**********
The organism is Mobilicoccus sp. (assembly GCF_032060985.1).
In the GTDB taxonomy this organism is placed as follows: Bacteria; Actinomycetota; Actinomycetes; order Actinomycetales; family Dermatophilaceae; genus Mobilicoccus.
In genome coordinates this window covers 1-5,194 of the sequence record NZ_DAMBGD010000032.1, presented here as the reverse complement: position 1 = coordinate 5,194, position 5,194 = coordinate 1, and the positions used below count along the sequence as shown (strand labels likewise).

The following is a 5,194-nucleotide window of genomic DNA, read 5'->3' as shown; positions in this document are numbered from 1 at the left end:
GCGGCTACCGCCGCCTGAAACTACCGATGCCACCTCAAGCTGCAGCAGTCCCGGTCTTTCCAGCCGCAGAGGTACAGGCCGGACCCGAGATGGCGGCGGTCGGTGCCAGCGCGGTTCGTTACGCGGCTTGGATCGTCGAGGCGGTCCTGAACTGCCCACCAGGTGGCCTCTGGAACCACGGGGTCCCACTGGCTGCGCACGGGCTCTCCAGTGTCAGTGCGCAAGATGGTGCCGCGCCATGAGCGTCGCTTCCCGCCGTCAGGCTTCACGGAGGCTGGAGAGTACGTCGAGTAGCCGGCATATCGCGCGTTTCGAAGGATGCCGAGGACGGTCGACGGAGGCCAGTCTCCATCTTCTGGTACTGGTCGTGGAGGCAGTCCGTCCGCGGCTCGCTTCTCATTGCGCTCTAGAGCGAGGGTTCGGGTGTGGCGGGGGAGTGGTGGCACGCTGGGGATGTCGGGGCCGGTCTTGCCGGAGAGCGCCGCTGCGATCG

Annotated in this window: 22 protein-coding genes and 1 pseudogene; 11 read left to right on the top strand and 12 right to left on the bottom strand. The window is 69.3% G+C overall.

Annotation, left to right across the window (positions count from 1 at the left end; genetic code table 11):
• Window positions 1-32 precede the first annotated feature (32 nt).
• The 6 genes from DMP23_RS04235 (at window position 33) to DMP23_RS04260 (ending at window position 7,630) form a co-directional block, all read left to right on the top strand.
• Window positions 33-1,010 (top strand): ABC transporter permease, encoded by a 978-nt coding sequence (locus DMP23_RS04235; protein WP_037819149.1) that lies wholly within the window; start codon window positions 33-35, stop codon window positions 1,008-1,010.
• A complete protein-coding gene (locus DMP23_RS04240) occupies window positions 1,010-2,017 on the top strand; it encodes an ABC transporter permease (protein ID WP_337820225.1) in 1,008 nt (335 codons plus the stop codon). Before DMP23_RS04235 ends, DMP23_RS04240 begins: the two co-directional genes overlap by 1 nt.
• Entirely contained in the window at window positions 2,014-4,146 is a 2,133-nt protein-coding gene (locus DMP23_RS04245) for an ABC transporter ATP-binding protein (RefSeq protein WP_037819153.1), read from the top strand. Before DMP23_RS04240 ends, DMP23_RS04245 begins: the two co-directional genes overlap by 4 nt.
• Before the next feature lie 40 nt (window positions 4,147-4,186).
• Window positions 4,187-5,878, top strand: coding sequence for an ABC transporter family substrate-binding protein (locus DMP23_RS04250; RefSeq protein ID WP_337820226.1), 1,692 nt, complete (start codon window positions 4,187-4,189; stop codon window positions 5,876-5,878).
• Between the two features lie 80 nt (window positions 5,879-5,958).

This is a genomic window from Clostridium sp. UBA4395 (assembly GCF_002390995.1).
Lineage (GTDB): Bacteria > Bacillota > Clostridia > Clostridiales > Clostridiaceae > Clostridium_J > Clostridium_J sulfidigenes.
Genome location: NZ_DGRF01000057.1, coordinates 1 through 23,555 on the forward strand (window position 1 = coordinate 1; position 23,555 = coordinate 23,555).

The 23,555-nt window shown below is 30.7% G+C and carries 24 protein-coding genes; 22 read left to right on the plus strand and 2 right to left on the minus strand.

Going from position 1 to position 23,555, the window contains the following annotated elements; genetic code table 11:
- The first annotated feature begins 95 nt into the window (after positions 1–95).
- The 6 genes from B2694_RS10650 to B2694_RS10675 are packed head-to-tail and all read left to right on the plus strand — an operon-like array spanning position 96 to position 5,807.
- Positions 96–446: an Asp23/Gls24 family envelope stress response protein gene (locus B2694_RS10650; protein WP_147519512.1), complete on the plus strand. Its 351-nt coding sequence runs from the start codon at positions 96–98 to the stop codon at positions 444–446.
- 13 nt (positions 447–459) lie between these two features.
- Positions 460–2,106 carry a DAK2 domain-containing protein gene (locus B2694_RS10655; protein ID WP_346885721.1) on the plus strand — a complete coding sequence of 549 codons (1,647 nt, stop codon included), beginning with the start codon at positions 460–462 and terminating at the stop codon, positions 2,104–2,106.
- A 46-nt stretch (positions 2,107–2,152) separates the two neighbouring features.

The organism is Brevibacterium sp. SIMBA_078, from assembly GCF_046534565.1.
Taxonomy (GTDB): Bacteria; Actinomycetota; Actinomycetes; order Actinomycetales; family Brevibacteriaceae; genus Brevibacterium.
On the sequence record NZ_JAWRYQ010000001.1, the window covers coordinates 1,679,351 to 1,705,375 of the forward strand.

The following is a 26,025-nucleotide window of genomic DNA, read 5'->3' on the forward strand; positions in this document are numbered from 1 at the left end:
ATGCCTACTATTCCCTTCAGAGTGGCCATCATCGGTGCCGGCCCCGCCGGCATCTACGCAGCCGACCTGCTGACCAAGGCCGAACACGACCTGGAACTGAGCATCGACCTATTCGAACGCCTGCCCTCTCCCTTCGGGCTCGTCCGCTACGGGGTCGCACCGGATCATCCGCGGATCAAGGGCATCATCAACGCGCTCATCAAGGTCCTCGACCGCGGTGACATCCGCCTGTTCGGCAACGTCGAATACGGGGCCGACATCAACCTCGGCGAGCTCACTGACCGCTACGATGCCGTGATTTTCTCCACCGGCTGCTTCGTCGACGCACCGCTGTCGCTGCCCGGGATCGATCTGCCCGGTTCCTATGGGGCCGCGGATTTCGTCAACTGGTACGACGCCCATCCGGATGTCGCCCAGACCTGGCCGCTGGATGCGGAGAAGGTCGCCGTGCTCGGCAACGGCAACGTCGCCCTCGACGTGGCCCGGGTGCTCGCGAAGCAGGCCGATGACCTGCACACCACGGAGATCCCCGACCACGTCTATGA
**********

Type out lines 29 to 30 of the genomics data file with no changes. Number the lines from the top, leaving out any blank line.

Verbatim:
On the sequence record NZ_JAWRYQ010000001.1, the window covers coordinates 1,679,351 to 1,705,375 of the forward strand.

The following is a 26,025-nucleotide window of genomic DNA, read 5'->3' on the forward strand; positions in this document are numbered from 1 at the left end: